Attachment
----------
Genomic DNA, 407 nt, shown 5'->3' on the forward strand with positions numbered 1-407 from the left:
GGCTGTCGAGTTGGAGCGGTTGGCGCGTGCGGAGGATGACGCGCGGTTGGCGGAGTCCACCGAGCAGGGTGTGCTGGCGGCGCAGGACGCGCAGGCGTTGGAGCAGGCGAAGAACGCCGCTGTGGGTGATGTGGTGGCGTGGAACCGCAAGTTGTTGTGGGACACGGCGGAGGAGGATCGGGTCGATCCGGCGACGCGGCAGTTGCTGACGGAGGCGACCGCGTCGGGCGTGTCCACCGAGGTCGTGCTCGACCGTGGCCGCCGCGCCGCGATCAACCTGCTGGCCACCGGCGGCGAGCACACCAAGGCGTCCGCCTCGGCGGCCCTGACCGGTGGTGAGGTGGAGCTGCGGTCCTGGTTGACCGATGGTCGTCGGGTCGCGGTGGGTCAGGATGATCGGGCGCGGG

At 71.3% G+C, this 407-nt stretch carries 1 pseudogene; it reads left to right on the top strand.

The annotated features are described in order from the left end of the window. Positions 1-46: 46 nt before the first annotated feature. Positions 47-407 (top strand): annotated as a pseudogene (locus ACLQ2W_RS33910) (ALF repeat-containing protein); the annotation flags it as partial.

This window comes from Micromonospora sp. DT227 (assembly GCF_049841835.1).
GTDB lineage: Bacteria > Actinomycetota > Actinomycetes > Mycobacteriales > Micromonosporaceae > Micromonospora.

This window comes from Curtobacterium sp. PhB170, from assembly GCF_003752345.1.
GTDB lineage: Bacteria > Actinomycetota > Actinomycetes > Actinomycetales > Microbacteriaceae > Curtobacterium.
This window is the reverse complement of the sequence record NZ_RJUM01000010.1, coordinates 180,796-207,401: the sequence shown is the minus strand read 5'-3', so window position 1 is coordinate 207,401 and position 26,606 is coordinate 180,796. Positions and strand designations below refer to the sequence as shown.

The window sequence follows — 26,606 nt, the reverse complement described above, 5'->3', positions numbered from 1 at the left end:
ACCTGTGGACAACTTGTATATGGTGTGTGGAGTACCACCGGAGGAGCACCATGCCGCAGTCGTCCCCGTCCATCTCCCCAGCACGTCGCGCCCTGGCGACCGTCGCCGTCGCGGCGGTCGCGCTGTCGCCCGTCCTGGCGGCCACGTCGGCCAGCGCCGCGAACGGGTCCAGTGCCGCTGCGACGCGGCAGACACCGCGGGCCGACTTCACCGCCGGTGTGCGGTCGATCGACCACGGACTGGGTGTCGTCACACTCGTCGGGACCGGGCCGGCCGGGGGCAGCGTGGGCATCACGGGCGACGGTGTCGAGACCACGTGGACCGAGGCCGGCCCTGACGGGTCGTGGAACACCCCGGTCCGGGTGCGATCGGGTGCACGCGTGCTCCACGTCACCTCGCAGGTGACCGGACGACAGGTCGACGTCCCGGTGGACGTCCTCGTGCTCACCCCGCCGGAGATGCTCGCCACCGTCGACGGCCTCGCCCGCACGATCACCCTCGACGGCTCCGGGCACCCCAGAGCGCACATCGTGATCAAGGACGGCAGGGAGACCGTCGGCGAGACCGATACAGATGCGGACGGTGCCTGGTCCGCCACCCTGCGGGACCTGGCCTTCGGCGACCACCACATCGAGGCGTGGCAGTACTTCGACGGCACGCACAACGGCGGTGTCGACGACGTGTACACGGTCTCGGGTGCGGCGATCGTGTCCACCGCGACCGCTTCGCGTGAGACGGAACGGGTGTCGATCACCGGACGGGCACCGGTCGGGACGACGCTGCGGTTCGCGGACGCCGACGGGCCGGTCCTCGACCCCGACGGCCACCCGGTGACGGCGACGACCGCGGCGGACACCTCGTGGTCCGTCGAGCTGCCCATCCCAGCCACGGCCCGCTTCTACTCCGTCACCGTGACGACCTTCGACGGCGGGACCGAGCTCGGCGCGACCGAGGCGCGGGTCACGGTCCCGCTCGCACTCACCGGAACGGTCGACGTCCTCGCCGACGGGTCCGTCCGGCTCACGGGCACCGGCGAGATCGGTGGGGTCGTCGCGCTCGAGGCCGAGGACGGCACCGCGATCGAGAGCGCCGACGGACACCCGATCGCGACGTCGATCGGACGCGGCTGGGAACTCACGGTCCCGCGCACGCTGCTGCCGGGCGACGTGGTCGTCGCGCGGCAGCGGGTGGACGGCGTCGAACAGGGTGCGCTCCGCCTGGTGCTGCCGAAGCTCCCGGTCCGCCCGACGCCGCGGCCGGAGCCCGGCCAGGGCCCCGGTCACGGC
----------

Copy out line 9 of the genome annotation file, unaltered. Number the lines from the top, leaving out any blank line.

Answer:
This window is the reverse complement of the sequence record NZ_RJUM01000010.1, coordinates 180,796-207,401: the sequence shown is the minus strand read 5'-3', so window position 1 is coordinate 207,401 and position 26,606 is coordinate 180,796. Positions and strand designations below refer to the sequence as shown.